rarely see this approach in the commercial world. If things are
encrypted it's generally only 1 or 2 fields (e.g. cc no & expiry), not
the whole record. Or it might be because you don't trust your internal
staff, let alone external people, to see the data (internal people won't
necessarily use your web site to look at the data so points 1 & 2 are
useless, though if this is an issue you'll probably need to think about
file system security here too). Or maybe you do trust your internal
people, butthey're simply not allowed legally to see the data (e.g.
restrictions between financial jurisdictions).

If you're going about this as a programming exercise, fine. Cryptography
is great fun to find out about. (Applied Cryptography, by Bruce Schnier,
is one of the best technical books I've ever read and I'd highly
recommend it.) But if you're doing this commercially, think about what
you actually need before you dive in.

*** Sent via Developersdex http://www.developersdex.com ***
Don't just participate in USENET...get rewarded for it!



Jul 19 '05 #8
No problem...

If you're interested in Bruce Schnier's book, check out
http://www.counterpane.com/applied.html.

For the record, I actually use 3 bits of kit (firewall, web server,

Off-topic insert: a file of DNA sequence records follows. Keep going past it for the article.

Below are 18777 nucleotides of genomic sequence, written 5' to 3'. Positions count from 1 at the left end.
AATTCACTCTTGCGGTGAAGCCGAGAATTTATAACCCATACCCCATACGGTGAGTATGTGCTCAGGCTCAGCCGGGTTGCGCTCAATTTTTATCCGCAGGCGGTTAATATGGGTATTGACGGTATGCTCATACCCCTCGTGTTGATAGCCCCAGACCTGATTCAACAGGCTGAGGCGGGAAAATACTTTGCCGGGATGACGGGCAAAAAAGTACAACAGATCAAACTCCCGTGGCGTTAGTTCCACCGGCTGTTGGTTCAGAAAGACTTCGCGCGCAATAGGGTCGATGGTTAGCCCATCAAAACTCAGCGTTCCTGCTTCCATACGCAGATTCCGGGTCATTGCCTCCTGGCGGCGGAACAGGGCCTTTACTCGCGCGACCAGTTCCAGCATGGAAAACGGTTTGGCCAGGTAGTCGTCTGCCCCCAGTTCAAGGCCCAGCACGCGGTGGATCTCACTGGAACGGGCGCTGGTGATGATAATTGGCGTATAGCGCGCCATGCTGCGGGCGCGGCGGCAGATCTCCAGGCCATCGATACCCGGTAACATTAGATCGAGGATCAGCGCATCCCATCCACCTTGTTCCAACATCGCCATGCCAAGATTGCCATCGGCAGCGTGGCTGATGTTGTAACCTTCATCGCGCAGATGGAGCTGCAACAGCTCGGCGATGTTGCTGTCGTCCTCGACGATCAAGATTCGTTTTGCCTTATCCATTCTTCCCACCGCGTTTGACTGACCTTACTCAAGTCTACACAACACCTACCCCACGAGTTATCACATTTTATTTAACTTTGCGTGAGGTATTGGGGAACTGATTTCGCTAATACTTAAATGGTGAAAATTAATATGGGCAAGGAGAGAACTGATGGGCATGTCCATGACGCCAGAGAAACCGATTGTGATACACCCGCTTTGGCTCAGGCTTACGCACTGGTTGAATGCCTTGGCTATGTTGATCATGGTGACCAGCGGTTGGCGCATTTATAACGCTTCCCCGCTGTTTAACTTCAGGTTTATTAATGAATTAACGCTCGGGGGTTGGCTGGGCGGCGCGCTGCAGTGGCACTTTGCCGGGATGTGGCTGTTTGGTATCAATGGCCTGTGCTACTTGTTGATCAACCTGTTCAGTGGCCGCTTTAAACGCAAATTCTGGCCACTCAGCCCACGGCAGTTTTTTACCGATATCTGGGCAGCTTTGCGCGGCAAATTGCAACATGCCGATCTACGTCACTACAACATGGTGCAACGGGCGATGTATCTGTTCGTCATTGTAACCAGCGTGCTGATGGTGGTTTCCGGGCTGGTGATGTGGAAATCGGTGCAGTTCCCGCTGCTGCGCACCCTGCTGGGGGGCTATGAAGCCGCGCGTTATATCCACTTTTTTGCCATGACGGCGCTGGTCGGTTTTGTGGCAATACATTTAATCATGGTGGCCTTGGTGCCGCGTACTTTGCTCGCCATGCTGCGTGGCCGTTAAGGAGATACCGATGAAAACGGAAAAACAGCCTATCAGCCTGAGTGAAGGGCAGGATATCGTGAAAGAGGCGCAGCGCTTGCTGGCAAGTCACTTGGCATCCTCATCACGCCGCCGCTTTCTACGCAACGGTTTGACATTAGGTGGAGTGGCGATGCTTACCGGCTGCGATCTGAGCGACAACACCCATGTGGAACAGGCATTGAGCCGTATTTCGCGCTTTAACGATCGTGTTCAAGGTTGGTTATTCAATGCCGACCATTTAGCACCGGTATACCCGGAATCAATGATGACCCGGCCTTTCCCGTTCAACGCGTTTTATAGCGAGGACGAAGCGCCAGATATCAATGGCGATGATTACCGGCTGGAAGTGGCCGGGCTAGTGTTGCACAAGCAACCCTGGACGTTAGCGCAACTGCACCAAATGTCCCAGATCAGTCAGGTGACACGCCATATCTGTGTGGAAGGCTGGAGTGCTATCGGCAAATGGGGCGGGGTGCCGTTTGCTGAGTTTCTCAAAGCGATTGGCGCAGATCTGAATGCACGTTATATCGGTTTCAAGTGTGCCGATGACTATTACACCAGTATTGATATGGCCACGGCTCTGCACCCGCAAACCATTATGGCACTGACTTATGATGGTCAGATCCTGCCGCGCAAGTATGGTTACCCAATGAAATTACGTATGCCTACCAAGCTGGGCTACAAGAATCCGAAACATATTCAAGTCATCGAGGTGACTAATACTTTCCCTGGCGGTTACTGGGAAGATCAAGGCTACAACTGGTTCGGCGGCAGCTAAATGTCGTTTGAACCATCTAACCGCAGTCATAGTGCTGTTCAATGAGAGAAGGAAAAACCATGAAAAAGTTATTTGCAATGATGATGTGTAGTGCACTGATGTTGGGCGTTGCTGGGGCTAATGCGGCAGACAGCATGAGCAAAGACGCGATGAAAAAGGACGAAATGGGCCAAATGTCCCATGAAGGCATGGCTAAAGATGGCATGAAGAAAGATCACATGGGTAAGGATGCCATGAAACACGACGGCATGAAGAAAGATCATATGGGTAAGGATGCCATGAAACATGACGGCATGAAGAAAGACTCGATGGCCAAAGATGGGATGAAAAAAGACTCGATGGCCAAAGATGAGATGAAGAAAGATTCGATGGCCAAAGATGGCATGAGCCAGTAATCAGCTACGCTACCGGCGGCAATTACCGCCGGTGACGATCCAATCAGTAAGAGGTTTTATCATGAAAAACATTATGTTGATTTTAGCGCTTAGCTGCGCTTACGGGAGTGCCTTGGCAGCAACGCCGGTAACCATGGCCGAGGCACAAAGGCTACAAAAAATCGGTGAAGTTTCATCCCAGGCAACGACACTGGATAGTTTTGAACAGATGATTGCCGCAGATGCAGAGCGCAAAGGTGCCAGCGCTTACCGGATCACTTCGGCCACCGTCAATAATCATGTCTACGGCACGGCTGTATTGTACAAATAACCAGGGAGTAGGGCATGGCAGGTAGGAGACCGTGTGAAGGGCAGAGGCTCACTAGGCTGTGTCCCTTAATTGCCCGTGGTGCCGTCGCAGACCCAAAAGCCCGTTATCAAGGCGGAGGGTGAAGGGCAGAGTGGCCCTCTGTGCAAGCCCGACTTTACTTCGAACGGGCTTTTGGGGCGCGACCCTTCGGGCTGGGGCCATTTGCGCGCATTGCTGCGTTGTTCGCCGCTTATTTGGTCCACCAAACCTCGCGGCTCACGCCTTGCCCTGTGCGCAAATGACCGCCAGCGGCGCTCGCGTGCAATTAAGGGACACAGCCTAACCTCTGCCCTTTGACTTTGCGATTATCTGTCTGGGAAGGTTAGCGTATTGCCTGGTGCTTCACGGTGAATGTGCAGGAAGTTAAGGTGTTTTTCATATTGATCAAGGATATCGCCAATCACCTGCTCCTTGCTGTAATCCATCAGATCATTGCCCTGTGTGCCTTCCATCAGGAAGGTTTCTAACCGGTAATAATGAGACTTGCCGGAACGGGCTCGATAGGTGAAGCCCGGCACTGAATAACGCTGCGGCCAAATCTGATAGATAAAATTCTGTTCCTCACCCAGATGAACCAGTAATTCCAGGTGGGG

database server) and 2 switches/subnets. The web server sits on its own
in an untrusted dmz, the database server sits on a trusted lan, and the
two communicate using tcp/ip through a pinhole in the firewall. That way
I've made it difficult for anyone sitting outside the firewall (i.e. a
hacker) to get as far as the actual database itself. Even if they manage
to hack as far as the web server, they can't get any actual data.

I'd have to say I'd regard this config as a bare minimum for putting
something on the web, especially if you're taking security seriously.

Having said that, my database server is a full-blown sql server box,
which is easy to set up because you just configure it to listen on the
pinhole port. Not sure how you could do this if you're using an mdb,
suspect you'd need to keep the file on the web server and access it
directly. Compromises the security of the system a bit keeping it on the
web server, but not sure what else you can do in this scenario.

But whatever else you do, get yourself a firewall!

Pete

*** Sent via Developersdex http://www.developersdex.com ***
Don't just participate in USENET...get rewarded for it!
Jul 19 '05 #9